Oh I love your choice!

What’s the most important lesson life has taught you? Never to give up a dream, that worry is unnecessary in the greater scheme of things we can’t change, and to be content with what we have.

 Very wise words!

helena fairfax, romy gemmell, the adonis touchAnd finally, please tell us about your latest book, where we can find it, and where we can find your blog/website

The Adonis Touch, from Tirgearr Publishing, is the second novella in my Aphrodite and Adonis series set on Cyprus. Although contemporary romance, there’s a touch of fantasy with sexy and mischievous Aphrodite and her lover Adonis interfering in visitors lives to make them better! In this one, Katie has to let go of her past and lose her inhibitions to find a deeper love with Mike.


Main Blog:

Twitter: @rosemarygemmell

* * *

I love the cover of your novel, Rosemary, and the idea behind the story is really witty and inventive. Thanks so much for coming down from Scotland to visit. Hope you have a good trip back over the border!

If you have any questions for Romy, or any comments at all, please get in touch. We’d love to hear from you!


61 thoughts on “Good to meet you…author Romy Gemmell

  1. Helena – thank you so much for the lovely interview and thought-provoking questions! Really appreciate visiting your friendly Yorkshire abode – and thanks for the delicious cranachan rather than haggis (which I eat only now and then in small measures). Have a great day!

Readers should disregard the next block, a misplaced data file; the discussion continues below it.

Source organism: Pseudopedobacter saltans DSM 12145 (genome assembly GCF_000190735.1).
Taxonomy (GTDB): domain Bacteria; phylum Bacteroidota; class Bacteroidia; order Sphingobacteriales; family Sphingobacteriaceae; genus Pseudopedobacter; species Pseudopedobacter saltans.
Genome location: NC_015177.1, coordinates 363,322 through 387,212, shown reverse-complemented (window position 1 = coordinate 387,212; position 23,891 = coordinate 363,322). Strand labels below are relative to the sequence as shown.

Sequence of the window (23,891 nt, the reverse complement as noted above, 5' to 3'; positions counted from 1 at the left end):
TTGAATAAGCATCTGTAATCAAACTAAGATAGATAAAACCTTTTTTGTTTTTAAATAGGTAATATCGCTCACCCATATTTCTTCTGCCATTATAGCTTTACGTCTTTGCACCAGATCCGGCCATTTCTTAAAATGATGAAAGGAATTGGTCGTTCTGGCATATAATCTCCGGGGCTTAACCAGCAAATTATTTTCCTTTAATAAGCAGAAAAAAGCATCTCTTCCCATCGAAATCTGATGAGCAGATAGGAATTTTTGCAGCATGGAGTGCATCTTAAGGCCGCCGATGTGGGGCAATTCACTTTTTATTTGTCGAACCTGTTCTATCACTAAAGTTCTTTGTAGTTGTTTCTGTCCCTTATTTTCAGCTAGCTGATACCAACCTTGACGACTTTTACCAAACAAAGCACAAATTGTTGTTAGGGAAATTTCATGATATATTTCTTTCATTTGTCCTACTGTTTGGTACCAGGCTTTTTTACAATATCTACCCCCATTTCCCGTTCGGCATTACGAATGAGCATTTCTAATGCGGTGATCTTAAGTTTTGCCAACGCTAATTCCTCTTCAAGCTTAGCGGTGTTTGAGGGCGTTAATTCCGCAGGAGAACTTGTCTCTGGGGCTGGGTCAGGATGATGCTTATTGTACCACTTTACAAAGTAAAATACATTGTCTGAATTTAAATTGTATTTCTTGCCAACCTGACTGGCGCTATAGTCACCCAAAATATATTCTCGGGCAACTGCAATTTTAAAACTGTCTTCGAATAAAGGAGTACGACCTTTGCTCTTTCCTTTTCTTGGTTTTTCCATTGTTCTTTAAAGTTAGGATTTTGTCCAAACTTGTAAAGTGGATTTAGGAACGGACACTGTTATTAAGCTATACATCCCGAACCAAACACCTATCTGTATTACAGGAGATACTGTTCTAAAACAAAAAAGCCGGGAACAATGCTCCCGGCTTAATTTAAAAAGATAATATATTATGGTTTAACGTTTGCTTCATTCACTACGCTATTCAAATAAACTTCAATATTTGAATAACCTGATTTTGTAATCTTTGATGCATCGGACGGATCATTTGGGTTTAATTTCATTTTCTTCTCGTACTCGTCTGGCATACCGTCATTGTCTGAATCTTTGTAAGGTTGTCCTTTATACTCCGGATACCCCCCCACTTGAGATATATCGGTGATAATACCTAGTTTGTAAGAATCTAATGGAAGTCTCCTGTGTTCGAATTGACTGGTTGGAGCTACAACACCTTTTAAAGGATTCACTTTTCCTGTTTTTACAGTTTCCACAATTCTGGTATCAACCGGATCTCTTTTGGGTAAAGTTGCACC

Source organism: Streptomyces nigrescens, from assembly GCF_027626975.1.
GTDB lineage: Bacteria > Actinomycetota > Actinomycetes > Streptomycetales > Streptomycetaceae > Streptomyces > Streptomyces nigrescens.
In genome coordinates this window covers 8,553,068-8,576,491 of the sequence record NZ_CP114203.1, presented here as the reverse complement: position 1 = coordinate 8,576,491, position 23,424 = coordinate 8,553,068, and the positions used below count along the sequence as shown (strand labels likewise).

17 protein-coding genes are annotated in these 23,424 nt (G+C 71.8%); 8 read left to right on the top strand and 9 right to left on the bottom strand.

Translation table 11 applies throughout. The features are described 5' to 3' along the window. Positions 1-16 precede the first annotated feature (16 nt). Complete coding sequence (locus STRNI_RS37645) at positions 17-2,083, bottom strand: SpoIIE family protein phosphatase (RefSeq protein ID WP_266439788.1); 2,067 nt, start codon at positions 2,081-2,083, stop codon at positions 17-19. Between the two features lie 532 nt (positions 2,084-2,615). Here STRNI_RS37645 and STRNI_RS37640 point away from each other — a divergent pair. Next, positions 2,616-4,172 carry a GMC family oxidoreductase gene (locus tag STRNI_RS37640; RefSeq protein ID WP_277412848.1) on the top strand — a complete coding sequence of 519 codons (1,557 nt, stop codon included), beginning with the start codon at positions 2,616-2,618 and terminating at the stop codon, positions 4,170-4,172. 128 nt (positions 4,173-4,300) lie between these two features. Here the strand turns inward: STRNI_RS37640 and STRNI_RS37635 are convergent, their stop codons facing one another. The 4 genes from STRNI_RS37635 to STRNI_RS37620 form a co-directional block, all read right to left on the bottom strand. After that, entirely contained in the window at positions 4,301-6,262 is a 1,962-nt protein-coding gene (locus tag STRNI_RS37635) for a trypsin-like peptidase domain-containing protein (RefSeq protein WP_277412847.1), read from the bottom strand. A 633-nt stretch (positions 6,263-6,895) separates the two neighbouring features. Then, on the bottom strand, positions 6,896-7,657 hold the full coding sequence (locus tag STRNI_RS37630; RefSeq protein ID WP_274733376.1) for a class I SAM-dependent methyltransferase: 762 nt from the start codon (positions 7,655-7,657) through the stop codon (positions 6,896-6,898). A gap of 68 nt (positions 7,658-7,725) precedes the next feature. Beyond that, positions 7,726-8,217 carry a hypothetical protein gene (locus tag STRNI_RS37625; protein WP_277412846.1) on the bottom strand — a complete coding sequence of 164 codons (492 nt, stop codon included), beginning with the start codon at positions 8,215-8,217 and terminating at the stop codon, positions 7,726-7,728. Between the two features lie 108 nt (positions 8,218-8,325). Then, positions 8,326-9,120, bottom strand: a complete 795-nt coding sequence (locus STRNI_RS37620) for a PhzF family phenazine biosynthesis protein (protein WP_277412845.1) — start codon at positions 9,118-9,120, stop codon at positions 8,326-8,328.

1. Thanks so much for coming, Ros, and for providing such entertaining answers! It’s been lovely getting to know more about you. Hope it’s nice and sunny up on the west coast!


  2. Hi Rosemary and Helena, what a lovely interview. Your memory of the white bag full of chocolate bars reminds me of a similar one, Rosemary. When my dad did a Saturday afternoon in the Black Bull Inn as barman, he would go into the newsagent’s and buy dolly mixtures for us and liquorice all-sorts for my mum. Anne Stenhouse


  3. what an interesting interview, it made me think of all the ways I agree…and differ with my answers.
    I have fond memories of the fair in the field behind our house, and knowing I’d get to go for one noisy diesel fumed afternoon. I only have to hear “From a Jack to a King to smell the oil, and the popcorn…


  4. Thank you, Rosemary and Helena for a really interesting interview. I agree the avoidance of haggis was a wise decision – for most people it’s an acquired taste!